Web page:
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Vanguard’s three diversifiers for the second half of 2023

30 May 2023

The investment house looks into investment grade bonds, dividend growth and emerging market debt.

By Matteo Anelli,

Reporter, Trustnet

The elevated volatility in markets since the start of the year has created both risks and opportunities for investors, according to analysts at Vanguard.

While the banking stress, further rate hikes and tighter credit conditions might be reasons for concern, the probability of a recession has been moved further back into the future, according to the portfolio solutions team, as core aspects of the economy (including consumption and the labour market) continue to appear healthy.

Below, Edward Saracino, Bill Puggini and Rob Dziuba look into how investors can tweak their portfolios to capture the most upside going forward.

The first area to consider is investment-grade credit, as rising yields have propped up return expectations for the asset class.

“While corporate investment-grade credit spreads are higher than at the end of 2021, before Federal Reserve rate hikes, they are still near their 15-year medians. As of now, current pricing does not necessarily reflect a recession,” said the team.

“While unique crises drove the two most recent recessions and don’t match what we anticipate going forward, the past four recessions suggest that spreads either widen or stay even relative to the 12 months before a recession begins. This could happen again in the future, but not meaningfully, perhaps 50 basis points higher.”

US investment-grade spreads over time
Source Vanguard, Bloomberg

In this scenario, portfolios should find value in maintaining a diversified credit exposure, according to the expert allocators.

It’s possible that investment-grade corporate bonds could underperform US Treasuries in the short-term, should the economy enter a downturn toward the end of 2023 into 2024, but over intermediate and longer periods of time, it’s “reasonable to conclude” that investment-grade credit’s higher yields can produce higher absolute returns, they said.

“The future is hard to predict, but one thing we do know — diversification works. Having a balance of both government and credit in your investment-grade portfolio is our preferred approach,” the team concluded.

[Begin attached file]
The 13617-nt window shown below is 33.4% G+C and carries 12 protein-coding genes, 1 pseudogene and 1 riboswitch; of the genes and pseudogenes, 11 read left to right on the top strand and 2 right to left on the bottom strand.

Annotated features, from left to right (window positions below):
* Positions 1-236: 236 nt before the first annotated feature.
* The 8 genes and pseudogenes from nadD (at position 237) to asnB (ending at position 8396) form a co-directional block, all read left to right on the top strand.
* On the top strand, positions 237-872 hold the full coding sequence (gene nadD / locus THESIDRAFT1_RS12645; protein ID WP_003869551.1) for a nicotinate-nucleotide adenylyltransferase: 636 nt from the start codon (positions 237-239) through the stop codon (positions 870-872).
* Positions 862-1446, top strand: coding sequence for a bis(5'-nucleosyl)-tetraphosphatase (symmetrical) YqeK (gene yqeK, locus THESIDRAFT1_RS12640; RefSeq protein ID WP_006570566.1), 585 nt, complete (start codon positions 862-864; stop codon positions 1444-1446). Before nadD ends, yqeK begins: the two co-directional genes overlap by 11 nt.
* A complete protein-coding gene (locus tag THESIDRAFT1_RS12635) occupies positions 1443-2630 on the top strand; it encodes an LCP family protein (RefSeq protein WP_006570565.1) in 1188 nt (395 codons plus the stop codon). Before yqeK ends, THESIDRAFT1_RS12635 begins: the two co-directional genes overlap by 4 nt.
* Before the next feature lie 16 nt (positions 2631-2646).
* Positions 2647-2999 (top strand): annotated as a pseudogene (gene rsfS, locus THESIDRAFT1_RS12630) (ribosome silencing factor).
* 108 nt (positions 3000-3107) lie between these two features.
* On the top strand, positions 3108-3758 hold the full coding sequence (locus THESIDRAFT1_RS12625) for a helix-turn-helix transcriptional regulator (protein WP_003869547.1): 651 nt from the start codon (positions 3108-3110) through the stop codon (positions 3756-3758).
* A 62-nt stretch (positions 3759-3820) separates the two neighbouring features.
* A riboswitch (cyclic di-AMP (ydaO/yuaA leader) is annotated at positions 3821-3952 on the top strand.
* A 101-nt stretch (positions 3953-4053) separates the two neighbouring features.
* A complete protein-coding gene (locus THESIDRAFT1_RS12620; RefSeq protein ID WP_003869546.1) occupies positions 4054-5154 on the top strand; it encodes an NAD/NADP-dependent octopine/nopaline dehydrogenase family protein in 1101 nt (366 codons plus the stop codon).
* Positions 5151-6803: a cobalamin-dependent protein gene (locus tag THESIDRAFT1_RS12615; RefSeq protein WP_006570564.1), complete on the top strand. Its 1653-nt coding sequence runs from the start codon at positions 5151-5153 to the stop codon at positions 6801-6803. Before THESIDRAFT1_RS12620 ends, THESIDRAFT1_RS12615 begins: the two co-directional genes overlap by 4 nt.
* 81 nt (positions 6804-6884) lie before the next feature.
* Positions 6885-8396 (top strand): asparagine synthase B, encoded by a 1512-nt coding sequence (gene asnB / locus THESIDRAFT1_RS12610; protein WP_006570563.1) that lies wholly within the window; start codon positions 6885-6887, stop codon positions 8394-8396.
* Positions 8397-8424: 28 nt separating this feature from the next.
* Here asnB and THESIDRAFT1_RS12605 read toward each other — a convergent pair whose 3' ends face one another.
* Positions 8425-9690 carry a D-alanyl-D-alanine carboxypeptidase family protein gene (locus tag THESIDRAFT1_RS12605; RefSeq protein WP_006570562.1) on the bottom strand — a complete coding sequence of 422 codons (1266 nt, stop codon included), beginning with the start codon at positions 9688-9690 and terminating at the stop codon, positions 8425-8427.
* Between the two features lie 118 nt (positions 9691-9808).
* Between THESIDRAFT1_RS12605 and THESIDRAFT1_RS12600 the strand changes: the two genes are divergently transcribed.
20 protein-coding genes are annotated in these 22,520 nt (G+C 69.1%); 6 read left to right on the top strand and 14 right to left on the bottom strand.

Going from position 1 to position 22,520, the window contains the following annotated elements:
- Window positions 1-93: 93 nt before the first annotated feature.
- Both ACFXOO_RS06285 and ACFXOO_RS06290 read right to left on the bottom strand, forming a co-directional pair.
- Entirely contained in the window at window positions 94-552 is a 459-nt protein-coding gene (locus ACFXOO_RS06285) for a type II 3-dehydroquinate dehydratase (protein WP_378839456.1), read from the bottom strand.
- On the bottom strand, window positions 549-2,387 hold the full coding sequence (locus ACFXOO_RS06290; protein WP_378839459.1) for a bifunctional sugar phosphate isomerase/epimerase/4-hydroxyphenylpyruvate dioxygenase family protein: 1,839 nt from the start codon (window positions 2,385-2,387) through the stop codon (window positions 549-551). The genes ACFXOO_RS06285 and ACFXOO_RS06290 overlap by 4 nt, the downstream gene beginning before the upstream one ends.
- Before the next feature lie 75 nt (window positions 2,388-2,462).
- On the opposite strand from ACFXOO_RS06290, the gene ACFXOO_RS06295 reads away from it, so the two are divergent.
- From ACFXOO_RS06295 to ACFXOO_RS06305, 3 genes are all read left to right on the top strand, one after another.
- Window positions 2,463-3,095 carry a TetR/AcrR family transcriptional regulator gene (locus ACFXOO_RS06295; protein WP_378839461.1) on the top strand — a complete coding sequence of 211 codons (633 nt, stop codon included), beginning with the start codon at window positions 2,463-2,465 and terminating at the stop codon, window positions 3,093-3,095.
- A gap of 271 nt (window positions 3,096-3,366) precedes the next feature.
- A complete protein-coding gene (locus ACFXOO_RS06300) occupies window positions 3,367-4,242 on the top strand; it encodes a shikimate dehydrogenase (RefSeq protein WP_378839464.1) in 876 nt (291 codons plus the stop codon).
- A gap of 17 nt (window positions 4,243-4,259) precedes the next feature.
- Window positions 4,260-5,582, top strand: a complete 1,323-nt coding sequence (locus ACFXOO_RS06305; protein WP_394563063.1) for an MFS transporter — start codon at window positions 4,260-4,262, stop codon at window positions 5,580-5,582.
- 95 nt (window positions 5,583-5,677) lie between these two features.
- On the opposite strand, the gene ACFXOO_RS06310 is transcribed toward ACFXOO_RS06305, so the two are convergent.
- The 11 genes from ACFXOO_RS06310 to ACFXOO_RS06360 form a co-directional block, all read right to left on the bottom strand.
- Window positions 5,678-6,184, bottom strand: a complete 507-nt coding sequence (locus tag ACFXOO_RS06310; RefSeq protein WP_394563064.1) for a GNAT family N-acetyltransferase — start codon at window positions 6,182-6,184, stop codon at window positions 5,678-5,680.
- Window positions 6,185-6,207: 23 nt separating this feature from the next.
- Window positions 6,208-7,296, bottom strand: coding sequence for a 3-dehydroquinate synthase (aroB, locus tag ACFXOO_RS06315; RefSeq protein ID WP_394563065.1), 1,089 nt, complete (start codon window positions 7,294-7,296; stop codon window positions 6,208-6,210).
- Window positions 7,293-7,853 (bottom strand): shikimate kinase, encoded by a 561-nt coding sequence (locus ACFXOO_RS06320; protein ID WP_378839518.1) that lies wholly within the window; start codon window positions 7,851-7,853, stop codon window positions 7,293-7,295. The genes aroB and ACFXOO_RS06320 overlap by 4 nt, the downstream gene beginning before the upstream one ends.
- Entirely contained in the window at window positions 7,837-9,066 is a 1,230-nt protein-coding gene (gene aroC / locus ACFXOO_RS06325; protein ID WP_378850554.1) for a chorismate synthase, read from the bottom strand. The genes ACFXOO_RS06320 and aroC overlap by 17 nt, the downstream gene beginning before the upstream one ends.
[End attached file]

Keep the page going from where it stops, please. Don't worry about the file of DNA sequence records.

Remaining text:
Moving over to equities, the Vanguard team suggested looking at dividend growers, which have been shown to do well in times of equity stress.

Max drawdowns for dividend growers from 2006 to 2022

Source: Vanguard, FactSet

“Dividend growth is a proxy for quality: companies must have sustainable earnings/growth, healthy cash flows/balance sheets, and strong capital management, so it’s not surprising that they have historically outperformed the broad market and done so with lower volatility, typically outperforming on the downside,” the portfolio solutions team said. 

“The more you drawdown, the more disproportionate appreciation you need to recover. Down 50%, you have to go up 100% to recover. Down 40%, you only need to go up 66% to recover.”

Finally, emerging-market (EM) bonds have an “alluring” potential to diversify a portfolio and boost yields.

“If you’re interested in looking past this cycle of high short-term rates and seek to position bond portfolios for the next couple of years, which could see eventual rate cuts both in the US and abroad, EM debt may offer an intriguing risk-return profile,” the team said.

“One of the key aspects of EM bonds is that the drivers of risk and return are so different from US corporate bonds, because EM bonds are largely government-issued. If sized and risk-managed correctly, they offer strong risk-adjusted returns, especially in relation to US corporate bonds.”

10-year annualised nominal return forecasts by asset class

Source: Vanguard

Investors however should be careful not to outsize their allocation to this asset class, as it can add “significant volatility” to a portfolio.

As of now, the EM debt market has “a significantly larger proportion of more creditworthy countries” than it did years ago, but if still feeling uneasy, investors can consider funding their EM bond allocation from equities rather than fixed income.

Vanguard research found that investors achieved higher Sharpe ratios over time by funding a risky asset like EM bonds from the riskier side of their portfolio.

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